How MOPS and Mentor Moms Saved Me From Lows & Loneliness
Updated: Feb 16, 2019
By the time I blew out my 31 candles I had a baby bouncing on each knee, all while trying to pack up the house into moving boxes. We were headed to a "big town" for a job promotion. Way larger then where we were living, the small town my husband grew up in in western Ohio. Although I was quite sleep deprived, I was also very excited and hopeful for a bigger town with more things to do, places to eat, and Oh, please, Lord, let there be a Starbucks!
After settling a bit and celebrating our first Christmas in Indiana, I'd heard a fabulous rumor! The church where Jeremy was working was starting up a MOPS program, Mothers of Preschoolers. Oh really?! I'm listening! I'd heard of this program from a good friend in Washington who'd raved about it, so I was psyched! (I was also super lonely and needed girlfriends in a big way!) I couldn't wait until launch day! Seriously, I couldn't. So, I decided to join the Steering Committee and go all in! To my great delight, I'd found the friends I'd been looking for! My people! (Sound the Hallelujah Chorus.)
My monthly MOPS meeting became an absolute lifeline! Wild horses couldn't keep me away! (Only a vomiting child could!) What was so great you ask? Well, there was childcare for my two squirmy toddlers, which was enough reason to go, right?! It was also lively and stimulating for us dragging and deprived mamas (many of us stay-at-home moms). But it also calmed me and gave me just enough escape from Babytown for me to find the strength to keep putting one flip flop in front of the other. Not to mention a good fix of friend-time! We had smart speakers who shared nuggets of gold, we made cool craft projects (Yes, please!), enjoyed HOT breakfast and coffee, and best of all: girl time without kids! Don't underestimate the power of uninterrupted conversation! It's a beautiful thing!
But the MOPS meetings that we always looked forward to, and got the most out of, were the ones with the Mentor Mom panel. (Mentor Moms: sweet ladies a bit older than us, who were a regular part of our group and were always available to provide extra encouragement, support and even prayer.) At these couple-times-a-year meetings we could ask them any questions we were dying to know. Like, "How will we survive this exhausting baby stage?", “What does ‘quiet time’ look like with wailing babies?”, “Will my husband and I ever get a real date again?” Their answers didn't fix our issues, but it was encouraging to know that they had lived to tell us, "It's gonna be ok." Those mentors nurtured me and gave me the hope I needed to keep chuggin' away and not throw in the blankie. ;-) THANK YOU, MOPS Mentor Moms for ALL your wisdom and support! It made a difference to this often disheveled mama!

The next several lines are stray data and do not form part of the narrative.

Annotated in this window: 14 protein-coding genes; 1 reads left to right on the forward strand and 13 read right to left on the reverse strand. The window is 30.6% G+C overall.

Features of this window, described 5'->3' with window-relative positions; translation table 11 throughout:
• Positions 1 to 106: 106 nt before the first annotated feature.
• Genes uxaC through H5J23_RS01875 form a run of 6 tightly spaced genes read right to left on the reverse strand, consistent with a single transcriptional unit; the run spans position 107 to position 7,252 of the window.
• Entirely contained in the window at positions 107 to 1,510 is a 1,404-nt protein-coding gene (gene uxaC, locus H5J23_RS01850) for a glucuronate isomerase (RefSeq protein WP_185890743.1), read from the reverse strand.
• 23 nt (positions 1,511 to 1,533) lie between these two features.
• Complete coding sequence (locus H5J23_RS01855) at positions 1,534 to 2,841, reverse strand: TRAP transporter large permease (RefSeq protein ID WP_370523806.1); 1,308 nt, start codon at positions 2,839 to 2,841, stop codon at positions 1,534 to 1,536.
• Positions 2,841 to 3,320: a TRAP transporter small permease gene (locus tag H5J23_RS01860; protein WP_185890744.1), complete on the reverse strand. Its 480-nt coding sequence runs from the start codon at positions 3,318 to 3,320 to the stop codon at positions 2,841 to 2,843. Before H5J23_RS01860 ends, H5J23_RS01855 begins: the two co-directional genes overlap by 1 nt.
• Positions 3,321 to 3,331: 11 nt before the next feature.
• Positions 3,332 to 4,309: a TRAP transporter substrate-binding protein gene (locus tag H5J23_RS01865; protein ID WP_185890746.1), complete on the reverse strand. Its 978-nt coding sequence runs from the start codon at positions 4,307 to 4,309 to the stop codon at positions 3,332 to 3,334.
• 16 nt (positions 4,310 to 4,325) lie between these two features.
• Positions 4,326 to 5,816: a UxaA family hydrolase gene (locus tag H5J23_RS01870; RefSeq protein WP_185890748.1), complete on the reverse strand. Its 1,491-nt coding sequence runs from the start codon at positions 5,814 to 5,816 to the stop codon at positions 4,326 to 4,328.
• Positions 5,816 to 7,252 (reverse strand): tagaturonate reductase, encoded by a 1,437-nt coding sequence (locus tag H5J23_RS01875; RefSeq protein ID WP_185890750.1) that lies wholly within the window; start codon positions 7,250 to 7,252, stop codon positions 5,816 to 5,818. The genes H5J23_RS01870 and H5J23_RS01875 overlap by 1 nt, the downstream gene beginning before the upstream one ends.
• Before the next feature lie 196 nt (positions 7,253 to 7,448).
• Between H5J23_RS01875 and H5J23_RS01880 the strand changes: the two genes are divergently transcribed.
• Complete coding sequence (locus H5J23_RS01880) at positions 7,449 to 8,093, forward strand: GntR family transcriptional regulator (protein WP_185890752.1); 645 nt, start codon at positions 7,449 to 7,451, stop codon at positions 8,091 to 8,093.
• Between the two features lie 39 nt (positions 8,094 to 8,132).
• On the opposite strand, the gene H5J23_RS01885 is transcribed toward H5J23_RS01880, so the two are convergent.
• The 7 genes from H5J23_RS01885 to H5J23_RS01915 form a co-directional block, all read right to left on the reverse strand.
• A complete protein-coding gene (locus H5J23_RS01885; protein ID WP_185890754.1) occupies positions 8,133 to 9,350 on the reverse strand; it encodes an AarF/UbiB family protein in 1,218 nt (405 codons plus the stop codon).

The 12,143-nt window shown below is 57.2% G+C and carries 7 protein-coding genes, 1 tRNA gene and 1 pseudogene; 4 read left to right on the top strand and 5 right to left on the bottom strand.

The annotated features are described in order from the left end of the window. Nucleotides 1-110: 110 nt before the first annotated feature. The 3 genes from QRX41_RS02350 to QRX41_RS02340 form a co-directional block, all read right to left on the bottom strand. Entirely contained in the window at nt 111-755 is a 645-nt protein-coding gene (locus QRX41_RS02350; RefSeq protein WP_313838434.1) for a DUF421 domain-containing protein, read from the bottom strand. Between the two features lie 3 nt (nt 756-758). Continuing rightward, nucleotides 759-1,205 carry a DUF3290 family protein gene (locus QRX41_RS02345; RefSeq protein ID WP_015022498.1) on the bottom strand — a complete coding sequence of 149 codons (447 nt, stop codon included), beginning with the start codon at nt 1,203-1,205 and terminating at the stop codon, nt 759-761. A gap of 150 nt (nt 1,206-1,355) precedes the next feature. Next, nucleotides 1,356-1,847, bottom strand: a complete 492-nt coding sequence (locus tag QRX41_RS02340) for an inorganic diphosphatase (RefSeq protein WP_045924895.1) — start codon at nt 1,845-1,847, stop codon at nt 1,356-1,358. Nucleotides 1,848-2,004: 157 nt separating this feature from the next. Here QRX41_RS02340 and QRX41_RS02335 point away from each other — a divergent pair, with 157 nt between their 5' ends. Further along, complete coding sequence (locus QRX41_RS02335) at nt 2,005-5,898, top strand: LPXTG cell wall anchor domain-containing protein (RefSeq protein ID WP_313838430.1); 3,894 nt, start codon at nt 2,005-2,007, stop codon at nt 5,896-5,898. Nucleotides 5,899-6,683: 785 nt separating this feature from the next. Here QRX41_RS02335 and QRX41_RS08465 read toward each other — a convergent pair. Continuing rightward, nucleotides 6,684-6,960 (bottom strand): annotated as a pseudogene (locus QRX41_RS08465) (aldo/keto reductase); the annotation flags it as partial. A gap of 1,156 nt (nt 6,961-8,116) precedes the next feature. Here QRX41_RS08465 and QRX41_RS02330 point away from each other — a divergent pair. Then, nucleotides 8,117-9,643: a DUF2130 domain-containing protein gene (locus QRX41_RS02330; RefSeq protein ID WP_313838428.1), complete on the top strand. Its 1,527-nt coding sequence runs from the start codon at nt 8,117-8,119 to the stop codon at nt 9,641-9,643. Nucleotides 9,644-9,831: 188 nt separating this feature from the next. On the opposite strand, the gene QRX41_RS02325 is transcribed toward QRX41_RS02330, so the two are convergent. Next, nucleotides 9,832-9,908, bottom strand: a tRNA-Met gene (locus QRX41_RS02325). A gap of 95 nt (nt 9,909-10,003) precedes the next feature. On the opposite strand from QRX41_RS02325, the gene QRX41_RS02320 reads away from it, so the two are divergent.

After several years of soul feedings from these wiser women, I found myself dreaming of one day picking up my own set of pom poms; turning to cheer on other young mamas in their busy messy seasons. Sharing encouragement and tips to help on the often treacherous journey. Things I wished I'd known before.
Well, my kiddos are teens now and talking about drivers ed, career goals, and wedding dresses. Gulp! Unbelievable, I know! I’m about a decade removed from that crazy “littles” season now. Hallelujah, I survived! Those mentor moms were right! “This too did pass!” No more non-stop training and correcting, blending homemade baby food, begging baby sitters for a needed break, and dealing with tears all night; or all day. Ok, so there's still a bit of that. ;-) Some quiet mornings and times to reflect and pray, really do return! And when you make it happen, so do date nights with your man, or yourself! (Novel, right?!) It feels good! But if you find yourself in the frazzled scenario described above, hear this:
You too will survive! Yes, you will! Your time’s comin’, Sister!
Kiss your babies. Give yourself grace. Lock arms with a friend. And for goodness sake, pour another cup of coffee!
How many of you found/find “your people” at MOPS?
Are you lonely? Check out MOPS as a potential place to connect and make friends, or find a needed mentor.